Dear Reader,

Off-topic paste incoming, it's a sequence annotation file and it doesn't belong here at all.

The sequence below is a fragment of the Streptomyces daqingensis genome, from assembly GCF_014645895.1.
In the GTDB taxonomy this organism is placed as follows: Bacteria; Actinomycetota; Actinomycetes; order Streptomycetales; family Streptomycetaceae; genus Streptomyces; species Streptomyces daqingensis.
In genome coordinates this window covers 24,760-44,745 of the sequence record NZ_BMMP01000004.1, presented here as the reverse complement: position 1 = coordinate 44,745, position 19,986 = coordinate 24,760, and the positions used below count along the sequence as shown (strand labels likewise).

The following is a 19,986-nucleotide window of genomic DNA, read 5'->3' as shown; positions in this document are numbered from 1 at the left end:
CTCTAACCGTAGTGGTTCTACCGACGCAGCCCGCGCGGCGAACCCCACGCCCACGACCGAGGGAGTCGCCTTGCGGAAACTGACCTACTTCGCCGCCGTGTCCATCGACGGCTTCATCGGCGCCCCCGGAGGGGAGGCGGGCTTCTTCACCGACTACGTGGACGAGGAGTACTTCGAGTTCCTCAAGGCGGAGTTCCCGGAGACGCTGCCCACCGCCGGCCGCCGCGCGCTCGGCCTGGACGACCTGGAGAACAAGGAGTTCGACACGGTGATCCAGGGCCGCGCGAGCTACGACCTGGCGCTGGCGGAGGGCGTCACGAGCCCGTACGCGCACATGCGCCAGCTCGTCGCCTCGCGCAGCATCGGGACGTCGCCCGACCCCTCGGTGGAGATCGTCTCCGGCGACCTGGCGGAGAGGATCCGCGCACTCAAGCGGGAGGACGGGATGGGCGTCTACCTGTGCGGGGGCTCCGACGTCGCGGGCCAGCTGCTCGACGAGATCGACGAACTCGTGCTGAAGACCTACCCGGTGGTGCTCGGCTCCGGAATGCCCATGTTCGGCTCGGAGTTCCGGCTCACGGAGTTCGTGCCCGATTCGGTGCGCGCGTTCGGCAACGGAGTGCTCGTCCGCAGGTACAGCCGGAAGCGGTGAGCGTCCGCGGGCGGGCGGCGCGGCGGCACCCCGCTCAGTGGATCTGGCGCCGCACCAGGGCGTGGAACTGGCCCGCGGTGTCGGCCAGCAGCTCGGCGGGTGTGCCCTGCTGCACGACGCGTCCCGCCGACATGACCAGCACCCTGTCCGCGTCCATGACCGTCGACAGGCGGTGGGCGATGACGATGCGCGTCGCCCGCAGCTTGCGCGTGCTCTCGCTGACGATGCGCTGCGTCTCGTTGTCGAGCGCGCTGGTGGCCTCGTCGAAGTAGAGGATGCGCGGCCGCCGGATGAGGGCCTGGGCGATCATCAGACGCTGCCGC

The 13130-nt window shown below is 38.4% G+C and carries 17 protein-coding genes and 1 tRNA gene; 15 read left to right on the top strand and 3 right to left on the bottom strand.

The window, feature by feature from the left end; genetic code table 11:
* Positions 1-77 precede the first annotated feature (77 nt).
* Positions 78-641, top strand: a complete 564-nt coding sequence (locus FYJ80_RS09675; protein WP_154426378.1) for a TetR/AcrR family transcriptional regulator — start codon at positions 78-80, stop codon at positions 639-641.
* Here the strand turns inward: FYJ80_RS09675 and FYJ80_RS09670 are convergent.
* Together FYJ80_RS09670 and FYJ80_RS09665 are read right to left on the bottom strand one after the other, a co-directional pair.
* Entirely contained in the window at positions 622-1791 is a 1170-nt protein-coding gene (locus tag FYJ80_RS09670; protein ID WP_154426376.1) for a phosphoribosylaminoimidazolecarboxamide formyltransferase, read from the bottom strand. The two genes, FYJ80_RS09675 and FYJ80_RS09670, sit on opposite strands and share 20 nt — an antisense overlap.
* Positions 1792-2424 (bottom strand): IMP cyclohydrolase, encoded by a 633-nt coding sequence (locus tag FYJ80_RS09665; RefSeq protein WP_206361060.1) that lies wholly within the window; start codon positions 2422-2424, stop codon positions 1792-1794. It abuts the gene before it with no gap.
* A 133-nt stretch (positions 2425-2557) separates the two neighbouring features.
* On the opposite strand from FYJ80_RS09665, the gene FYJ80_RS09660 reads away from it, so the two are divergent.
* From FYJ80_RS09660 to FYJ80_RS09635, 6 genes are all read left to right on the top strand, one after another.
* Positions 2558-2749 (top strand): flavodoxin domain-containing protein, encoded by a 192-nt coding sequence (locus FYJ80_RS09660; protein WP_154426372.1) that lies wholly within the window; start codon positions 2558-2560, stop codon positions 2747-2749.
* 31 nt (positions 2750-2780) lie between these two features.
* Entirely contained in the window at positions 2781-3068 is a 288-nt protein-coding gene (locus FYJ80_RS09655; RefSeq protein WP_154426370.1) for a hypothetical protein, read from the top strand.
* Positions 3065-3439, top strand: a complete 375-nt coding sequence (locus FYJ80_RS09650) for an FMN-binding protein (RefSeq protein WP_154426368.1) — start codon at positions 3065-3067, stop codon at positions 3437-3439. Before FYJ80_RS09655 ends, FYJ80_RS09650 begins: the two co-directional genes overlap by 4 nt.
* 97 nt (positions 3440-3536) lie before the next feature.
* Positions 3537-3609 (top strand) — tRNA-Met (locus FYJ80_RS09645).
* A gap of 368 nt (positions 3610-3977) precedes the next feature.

It is with trepidation that we have chosen prayer as the theme for this issue of The Missionary. It is easy to write on a subject where one is expert, but prayer is a difficult topic, in which we can all claim to be but beginners. Some might think that prayer is no one else's business except their own, but many Orthodox Christians living in the West are under a strong media influence, which colours their perception of the world, and imposes it own images of prayer on their subconscious mind. Many fail to realize what a remarkably rich repository of prayer they have within their own Orthodox Church, perhaps thinking that what they see on TV or in a friend's heterodox church is much the same thing. Our ideas are also influenced by our parents and grandparents. Serbian Orthodox children, growing up in the Diaspora, have a wide spectrum of exposure to a life of prayer, ranging from none at all, to occasional visits to their local Orthodox church ‑perhaps for Christmas or Pascha, Baptisrns, marriages, funerals, Slavas, through sporadic outbursts of prayer that arise from an urgent need (e.g. the ill health of a loved one), to regular attendance in church and daily prayer in their homes. This exposure will determine whether they remain in the Holy Orthodox Church (and this, in turn, will determine whether they will remain ‘Serbian’). Many immigrants, old and new, think that teaching their children to be Serbs is paramount, and Orthodoxy only an option. In the end their children and grandchildren will be neither. The proof of this is in the five generations of immigrants and their offspring on this continent over the last 100 years. It is unheard of to find a third, fourth or fifth‑generation Serb, who feels, speaks or calls himself Serbian, but who has forsaken the faith of his fathers, the Holy Orthodox Church.